Also important to Coogler was giving the film as much verisimilitude as he could. He gave Grant’s mother a small cameo and shot in as many real locations as he could, including the actual Fruitvale BART station where Grant’s death took place, a delicate situation where Whitaker’s backing for the project proved critical.

Made with assurance and deep emotion, “Fruitvale” is a memorable directorial debut. “Any time you make something, what goes into it can be felt from the other side,” Coogler said. “And pain, work and passion is what went in.”

Added Whitaker of his involvement, “I feel fortunate, I feel blessed.”

A New Twist on Black History Month


Each year, we celebrate Black History Month by remembering iconic leaders of the past who have helped mold and contribute to the African-American experience. This year, maybe it’s time to put a new spin on a traditional celebration.

I read an article by the New York Times that suggested new ways to teach Black history through the voices of ordinary people. As Oprah would say, I had an Aha! moment. It was so amazing and I was motivated to take a different look on the way my history is told.

I decided I had to share. Read the tips below and let us know what other ways we can put a twist on Black History Month.

1. Find New Heroes

Dr. Martin Luther King Jr., Rosa Parks and Malcolm X are well-known Black heroes that school-age children learn about each February, every year. However, our history is broader and it expands across multiple disciplines, including music, sciences and academia. The article suggests using oral history sites like StoryCorps Griot and the National Visionary Leadership Project to search for new interesting stories and heroes.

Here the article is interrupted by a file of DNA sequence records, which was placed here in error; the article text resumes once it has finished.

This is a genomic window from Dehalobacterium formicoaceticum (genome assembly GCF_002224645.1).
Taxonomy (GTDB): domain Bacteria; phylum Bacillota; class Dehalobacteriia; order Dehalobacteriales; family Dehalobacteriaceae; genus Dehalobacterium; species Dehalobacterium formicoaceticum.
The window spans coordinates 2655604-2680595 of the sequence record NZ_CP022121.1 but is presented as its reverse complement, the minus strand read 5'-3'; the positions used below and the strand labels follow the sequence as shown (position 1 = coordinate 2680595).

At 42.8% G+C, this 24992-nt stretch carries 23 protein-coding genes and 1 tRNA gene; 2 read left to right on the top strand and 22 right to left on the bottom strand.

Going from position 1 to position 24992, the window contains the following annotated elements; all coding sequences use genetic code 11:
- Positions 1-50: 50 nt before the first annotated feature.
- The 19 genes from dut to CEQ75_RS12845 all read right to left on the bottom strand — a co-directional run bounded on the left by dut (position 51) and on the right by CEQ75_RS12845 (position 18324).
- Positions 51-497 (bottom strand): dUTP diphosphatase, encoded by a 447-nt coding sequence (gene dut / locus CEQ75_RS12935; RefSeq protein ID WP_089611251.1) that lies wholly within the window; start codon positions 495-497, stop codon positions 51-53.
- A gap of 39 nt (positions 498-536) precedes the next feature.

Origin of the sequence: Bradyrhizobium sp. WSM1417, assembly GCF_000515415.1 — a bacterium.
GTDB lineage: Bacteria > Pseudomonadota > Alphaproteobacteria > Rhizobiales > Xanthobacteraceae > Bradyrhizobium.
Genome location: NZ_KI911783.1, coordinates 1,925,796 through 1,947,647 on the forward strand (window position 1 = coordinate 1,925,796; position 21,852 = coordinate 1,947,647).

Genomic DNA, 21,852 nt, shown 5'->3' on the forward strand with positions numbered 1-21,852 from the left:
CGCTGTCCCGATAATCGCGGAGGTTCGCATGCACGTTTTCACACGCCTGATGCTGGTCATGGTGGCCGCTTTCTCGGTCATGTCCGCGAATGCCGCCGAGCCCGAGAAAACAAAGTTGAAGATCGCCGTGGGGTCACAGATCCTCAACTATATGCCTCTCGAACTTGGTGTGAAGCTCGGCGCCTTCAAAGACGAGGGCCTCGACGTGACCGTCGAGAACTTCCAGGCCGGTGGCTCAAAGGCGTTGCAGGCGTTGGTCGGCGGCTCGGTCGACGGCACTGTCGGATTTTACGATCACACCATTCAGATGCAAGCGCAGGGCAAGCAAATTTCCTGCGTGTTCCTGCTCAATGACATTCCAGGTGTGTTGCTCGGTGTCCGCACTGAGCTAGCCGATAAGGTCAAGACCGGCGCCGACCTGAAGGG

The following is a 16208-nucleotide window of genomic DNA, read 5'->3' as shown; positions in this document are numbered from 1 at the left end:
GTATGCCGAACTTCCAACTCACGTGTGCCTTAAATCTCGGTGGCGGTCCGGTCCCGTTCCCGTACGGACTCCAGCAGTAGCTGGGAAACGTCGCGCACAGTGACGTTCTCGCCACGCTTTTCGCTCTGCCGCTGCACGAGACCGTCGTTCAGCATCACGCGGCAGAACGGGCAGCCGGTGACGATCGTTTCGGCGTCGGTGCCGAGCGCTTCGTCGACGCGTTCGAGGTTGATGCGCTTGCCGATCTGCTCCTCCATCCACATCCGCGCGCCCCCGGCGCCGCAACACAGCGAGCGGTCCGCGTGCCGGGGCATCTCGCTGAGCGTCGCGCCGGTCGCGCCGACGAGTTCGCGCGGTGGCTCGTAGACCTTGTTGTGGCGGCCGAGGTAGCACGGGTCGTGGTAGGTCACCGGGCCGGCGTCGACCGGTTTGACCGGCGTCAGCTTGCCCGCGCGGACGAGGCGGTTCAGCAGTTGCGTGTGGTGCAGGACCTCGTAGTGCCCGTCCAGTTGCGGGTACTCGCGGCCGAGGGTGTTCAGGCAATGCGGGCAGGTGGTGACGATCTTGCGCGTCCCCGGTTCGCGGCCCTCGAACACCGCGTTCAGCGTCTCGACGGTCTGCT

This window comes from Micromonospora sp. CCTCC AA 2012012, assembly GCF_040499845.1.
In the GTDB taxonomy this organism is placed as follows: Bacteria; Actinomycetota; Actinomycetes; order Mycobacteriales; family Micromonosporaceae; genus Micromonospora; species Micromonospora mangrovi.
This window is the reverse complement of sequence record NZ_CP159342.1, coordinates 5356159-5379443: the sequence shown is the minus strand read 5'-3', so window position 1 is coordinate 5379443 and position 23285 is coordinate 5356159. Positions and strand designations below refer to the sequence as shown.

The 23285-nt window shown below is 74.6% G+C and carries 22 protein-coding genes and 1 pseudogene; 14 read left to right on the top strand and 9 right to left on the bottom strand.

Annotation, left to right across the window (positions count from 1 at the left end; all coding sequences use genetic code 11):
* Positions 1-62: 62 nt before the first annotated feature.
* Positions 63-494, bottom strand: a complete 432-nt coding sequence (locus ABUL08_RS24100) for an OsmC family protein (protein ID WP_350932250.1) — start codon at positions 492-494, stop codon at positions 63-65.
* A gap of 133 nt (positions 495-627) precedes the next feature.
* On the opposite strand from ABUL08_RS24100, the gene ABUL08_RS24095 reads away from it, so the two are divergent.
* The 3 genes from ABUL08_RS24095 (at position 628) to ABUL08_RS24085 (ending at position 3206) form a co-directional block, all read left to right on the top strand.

2. Interview the Heroes Among You

Invite people to tell the stories of their lives and archive it. You can make an audio recording or write a feature story, either way you are documenting more history. There are plenty of people living today that have untold stories in their hearts, including family members, neighbors and community leaders. The article suggests choosing an era or an issue highlighted in Black History Month collection of archival Times articles.

3. Listen to the Voices in the Crowd

This step requires you to do your own reporting. Instead of simply reading a textbook, listen to interviews and do outside research so you can develop your own point of view on historic stories. Your perspective may change based on your age, background or location. The article suggests using the Multiple Point of View graphic organizer to start your reasearh.

4. Redefine “Black History”

Add what you think is missing under the “Black History Month” umbrella. You can add history about African-Americans in sports, the arts, business and fashion. The article suggests finding new history stories that broaden our knowledge and view of the African-American experience.

5. Look for Echoes

They say history always repeats itself, and it’s true. There are many issues that our nation struggled with years ago that still affect us today. Draw parallels from the two-time periods and discuss what’s changed, what is the same and how we can move forward in the years to come.

How do you plan to celebrate Black History Month this year?

Win, Fail, or Racist?

More than 111 million people tuned into the 2012 Super Bowl, the most-watched program in television history. Sunday night could be another record-breaker.

The commercials that air during the game are becoming a large part of the Super Bowl experience and companies will pay top dollar to be included. CBS sold out its ad inventory for Super Bowl XLVII at prices averaging between $3.7 million and $3.8 million for each spot, according to Ad Age.

The commercials will make some people laugh, some people cry and infuriate others.

Take a look at the commercials listed and tell us if you think they’re a win, a big fail or racist.

Read it at Colorlines.